I was going to focus on the fifth starter/bullpen debate as well as the latest A-Rod drama, but I felt I would be remiss if I didn’t write about an image I saw this week that shook me to my core: a photo of the demolition of Yankee Stadium.
Crews started tearing down the “old” Stadium section by section, and I have to say that I’m really glad I’m not there to see it. Just watching the construction of the new stadium happen in 2008 and then seeing the old girl being gutted in 2009 was difficult enough, but now it’s official – this season, there will be nowhere to touch, tap, and see. Now, it’s left to our collective memories to reflect on all the history and important moments that happened just across from the new one.
Everyone remembers their first Yankee game. It was 1982 and I was nine. The Yankees had begun what would be a very dark, dark period for them, but I didn’t care. They beat the Orioles (who were very good back then) in 16 innings and I was thrilled I got to see almost two baseball games in my first visit.
From that point on, every time I entered the House That Ruth Built, I was thrilled. Emerging from the tunnels and seeing daylight, smelling the fresh cut grass, and feeling the electricity never got old.
I had the pleasure and privilege of seeing the Yankees play there as a fan, a member of the media, and a team employee, and Yankee Stadium was always a magical place.
I explained to everyone who had never been there before that “You go there for the baseball.” It wasn’t about the food – hot dogs, pretzels and that’s about it. It wasn’t about the contests or giveaways. It was about watching the most storied franchise in all of sports take the field day in and day out.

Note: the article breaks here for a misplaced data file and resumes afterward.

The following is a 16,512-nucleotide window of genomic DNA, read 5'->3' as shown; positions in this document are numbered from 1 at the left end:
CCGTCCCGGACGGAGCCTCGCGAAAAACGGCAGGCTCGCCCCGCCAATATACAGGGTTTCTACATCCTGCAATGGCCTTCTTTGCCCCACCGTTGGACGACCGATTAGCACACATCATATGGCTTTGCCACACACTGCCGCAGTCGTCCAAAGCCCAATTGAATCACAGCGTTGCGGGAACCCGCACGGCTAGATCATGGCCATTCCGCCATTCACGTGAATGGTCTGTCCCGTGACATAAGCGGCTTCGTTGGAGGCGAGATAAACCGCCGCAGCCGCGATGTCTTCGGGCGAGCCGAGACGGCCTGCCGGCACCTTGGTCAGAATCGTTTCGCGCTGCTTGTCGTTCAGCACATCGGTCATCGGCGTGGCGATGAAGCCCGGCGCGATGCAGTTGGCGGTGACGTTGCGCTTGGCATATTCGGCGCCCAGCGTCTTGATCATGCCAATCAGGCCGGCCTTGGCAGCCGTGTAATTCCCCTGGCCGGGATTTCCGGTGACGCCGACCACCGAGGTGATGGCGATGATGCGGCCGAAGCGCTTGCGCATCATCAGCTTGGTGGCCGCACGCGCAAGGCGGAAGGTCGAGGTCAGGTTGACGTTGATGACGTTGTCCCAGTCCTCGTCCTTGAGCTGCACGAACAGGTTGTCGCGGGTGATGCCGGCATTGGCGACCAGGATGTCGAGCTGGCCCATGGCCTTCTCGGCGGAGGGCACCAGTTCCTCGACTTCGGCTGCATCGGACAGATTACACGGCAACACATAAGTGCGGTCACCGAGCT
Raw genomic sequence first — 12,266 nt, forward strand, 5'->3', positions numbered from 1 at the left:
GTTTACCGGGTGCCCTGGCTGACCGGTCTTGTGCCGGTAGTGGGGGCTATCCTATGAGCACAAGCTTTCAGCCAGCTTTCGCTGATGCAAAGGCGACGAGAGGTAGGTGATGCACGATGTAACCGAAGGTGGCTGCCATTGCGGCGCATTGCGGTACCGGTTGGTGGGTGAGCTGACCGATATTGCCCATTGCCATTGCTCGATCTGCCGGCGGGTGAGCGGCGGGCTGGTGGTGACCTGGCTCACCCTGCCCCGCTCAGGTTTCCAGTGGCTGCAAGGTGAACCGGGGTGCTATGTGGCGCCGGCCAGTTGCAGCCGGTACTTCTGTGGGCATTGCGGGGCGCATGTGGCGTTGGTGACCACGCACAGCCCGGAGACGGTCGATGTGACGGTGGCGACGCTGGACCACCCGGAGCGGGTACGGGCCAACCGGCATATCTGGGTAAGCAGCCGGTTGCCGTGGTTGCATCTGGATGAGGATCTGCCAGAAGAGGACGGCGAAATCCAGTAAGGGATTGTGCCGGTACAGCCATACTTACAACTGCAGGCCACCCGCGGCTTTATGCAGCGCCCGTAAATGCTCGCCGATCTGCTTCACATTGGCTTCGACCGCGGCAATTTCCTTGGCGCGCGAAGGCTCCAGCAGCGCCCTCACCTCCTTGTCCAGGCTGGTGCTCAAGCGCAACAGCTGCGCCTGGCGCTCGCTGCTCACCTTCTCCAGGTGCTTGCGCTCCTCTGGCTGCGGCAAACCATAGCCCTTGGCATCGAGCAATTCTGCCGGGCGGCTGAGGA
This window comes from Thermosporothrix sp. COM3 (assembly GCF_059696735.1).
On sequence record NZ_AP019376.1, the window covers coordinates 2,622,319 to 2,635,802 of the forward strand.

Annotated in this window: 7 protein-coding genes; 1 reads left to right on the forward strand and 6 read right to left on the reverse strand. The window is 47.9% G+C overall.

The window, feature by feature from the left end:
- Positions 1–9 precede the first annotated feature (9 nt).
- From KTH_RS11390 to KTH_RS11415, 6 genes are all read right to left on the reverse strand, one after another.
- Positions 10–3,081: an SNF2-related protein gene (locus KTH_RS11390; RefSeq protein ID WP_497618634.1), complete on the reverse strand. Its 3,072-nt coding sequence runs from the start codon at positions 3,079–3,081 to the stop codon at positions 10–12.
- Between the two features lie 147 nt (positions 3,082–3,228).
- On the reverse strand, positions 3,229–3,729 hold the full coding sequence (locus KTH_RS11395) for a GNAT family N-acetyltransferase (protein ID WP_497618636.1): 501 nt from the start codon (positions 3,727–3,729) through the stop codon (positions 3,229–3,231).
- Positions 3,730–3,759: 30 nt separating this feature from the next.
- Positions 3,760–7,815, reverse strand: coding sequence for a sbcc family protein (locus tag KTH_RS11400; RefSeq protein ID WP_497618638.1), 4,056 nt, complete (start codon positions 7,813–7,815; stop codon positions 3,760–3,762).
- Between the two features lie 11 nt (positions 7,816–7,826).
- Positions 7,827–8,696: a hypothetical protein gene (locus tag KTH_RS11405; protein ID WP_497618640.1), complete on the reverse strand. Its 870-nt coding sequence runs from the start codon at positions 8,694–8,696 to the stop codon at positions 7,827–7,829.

The “new” Stadium is lovely but it will never be the “old” one. I see too many people getting up during innings, not watching the game, and more importantly, not following what’s actually going on. The entertainment value has improved, but I’m not sure that’s a good thing, plus I think a lot of the die-hard fans have just been driven away by higher prices and the people who now come to games because it’s trendy.
There’s an empty spot in my heart, and every time I ride up on the 4 train I will feel it. Here’s to the memories. I will always have those.
Joba Chamerlain and Phil Hughes are not making things easy on Joe Girardi. Both have been less than stellar in spring training while Sergio Mitre and Alfredo Aceves have made quite an impression. Joba’s ERA is a mammoth 27.00. Hughes’ looks somewhat better at 3.86, but Mitre (3.00) and Aceves (0.90) have attracted some very positive attention.
And in terms of negative attention, Alex Rodriguez is once again in the spotlight for seeking treatment from a Canadian doctor currently under investigation for dispensing human growth hormone following his hip surgery. Stay tuned.
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Written by Stephanie Geosits